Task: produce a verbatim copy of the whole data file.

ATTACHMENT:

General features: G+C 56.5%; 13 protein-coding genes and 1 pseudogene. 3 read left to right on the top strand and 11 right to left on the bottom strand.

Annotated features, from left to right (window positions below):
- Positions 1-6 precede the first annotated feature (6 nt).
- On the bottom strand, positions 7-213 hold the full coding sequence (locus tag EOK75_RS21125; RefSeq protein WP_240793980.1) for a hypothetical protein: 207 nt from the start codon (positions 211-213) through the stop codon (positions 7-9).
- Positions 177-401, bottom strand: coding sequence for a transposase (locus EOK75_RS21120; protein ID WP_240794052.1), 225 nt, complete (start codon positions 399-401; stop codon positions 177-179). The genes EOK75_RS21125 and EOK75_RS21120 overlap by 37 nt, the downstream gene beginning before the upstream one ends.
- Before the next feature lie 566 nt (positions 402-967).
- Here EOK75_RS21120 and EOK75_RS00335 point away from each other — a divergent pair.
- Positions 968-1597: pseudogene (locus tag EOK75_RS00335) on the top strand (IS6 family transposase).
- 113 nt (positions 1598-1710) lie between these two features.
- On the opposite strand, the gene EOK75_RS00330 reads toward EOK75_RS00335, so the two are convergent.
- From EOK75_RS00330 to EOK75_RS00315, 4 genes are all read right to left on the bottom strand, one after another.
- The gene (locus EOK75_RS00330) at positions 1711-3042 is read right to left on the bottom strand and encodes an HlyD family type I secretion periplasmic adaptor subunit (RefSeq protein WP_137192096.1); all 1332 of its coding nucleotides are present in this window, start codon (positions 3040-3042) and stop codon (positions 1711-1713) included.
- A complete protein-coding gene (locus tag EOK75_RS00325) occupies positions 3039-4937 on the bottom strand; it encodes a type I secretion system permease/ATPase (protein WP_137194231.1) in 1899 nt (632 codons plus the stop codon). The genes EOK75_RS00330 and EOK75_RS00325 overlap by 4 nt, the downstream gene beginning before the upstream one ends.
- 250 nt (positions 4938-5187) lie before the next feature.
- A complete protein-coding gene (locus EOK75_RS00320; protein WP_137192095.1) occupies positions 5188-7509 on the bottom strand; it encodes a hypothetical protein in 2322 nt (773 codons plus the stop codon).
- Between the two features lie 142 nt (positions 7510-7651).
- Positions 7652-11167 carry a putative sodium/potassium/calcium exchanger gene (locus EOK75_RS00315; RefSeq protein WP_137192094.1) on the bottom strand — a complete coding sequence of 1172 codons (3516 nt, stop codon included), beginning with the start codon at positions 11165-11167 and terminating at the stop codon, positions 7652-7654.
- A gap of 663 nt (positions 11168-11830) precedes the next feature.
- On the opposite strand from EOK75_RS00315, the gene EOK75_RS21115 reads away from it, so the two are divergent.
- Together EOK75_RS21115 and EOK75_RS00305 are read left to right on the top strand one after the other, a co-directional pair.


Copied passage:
General features: G+C 56.5%; 13 protein-coding genes and 1 pseudogene. 3 read left to right on the top strand and 11 right to left on the bottom strand.

Annotated features, from left to right (window positions below):
- Positions 1-6 precede the first annotated feature (6 nt).
- On the bottom strand, positions 7-213 hold the full coding sequence (locus tag EOK75_RS21125; RefSeq protein WP_240793980.1) for a hypothetical protein: 207 nt from the start codon (positions 211-213) through the stop codon (positions 7-9).
- Positions 177-401, bottom strand: coding sequence for a transposase (locus EOK75_RS21120; protein ID WP_240794052.1), 225 nt, complete (start codon positions 399-401; stop codon positions 177-179). The genes EOK75_RS21125 and EOK75_RS21120 overlap by 37 nt, the downstream gene beginning before the upstream one ends.
- Before the next feature lie 566 nt (positions 402-967).
- Here EOK75_RS21120 and EOK75_RS00335 point away from each other — a divergent pair.
- Positions 968-1597: pseudogene (locus tag EOK75_RS00335) on the top strand (IS6 family transposase).
- 113 nt (positions 1598-1710) lie between these two features.
- On the opposite strand, the gene EOK75_RS00330 reads toward EOK75_RS00335, so the two are convergent.
- From EOK75_RS00330 to EOK75_RS00315, 4 genes are all read right to left on the bottom strand, one after another.
- The gene (locus EOK75_RS00330) at positions 1711-3042 is read right to left on the bottom strand and encodes an HlyD family type I secretion periplasmic adaptor subunit (RefSeq protein WP_137192096.1); all 1332 of its coding nucleotides are present in this window, start codon (positions 3040-3042) and stop codon (positions 1711-1713) included.
- A complete protein-coding gene (locus tag EOK75_RS00325) occupies positions 3039-4937 on the bottom strand; it encodes a type I secretion system permease/ATPase (protein WP_137194231.1) in 1899 nt (632 codons plus the stop codon). The genes EOK75_RS00330 and EOK75_RS00325 overlap by 4 nt, the downstream gene beginning before the upstream one ends.
- 250 nt (positions 4938-5187) lie before the next feature.
- A complete protein-coding gene (locus EOK75_RS00320; protein WP_137192095.1) occupies positions 5188-7509 on the bottom strand; it encodes a hypothetical protein in 2322 nt (773 codons plus the stop codon).
- Between the two features lie 142 nt (positions 7510-7651).
- Positions 7652-11167 carry a putative sodium/potassium/calcium exchanger gene (locus EOK75_RS00315; RefSeq protein WP_137192094.1) on the bottom strand — a complete coding sequence of 1172 codons (3516 nt, stop codon included), beginning with the start codon at positions 11165-11167 and terminating at the stop codon, positions 7652-7654.
- A gap of 663 nt (positions 11168-11830) precedes the next feature.
- On the opposite strand from EOK75_RS00315, the gene EOK75_RS21115 reads away from it, so the two are divergent.
- Together EOK75_RS21115 and EOK75_RS00305 are read left to right on the top strand one after the other, a co-directional pair.